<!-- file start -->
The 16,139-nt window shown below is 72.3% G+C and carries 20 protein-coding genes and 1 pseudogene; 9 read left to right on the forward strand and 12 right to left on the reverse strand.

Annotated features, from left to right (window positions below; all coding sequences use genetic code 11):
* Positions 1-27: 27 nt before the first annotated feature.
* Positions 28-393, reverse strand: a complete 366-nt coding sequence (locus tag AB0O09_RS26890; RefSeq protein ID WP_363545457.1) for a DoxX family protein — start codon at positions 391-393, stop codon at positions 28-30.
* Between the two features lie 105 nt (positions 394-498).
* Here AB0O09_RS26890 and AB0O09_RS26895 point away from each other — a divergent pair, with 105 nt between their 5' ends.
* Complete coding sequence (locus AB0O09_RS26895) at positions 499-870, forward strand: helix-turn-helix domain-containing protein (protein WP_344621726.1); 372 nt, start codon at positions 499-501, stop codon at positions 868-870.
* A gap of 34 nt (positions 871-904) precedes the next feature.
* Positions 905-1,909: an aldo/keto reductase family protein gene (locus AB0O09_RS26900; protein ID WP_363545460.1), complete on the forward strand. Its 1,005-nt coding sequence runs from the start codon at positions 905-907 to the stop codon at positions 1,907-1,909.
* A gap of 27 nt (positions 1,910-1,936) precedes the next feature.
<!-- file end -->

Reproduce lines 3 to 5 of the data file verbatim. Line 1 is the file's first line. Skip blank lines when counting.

* Positions 1-27: 27 nt before the first annotated feature.
* Positions 28-393, reverse strand: a complete 366-nt coding sequence (locus tag AB0O09_RS26890; RefSeq protein ID WP_363545457.1) for a DoxX family protein — start codon at positions 391-393, stop codon at positions 28-30.
* Between the two features lie 105 nt (positions 394-498).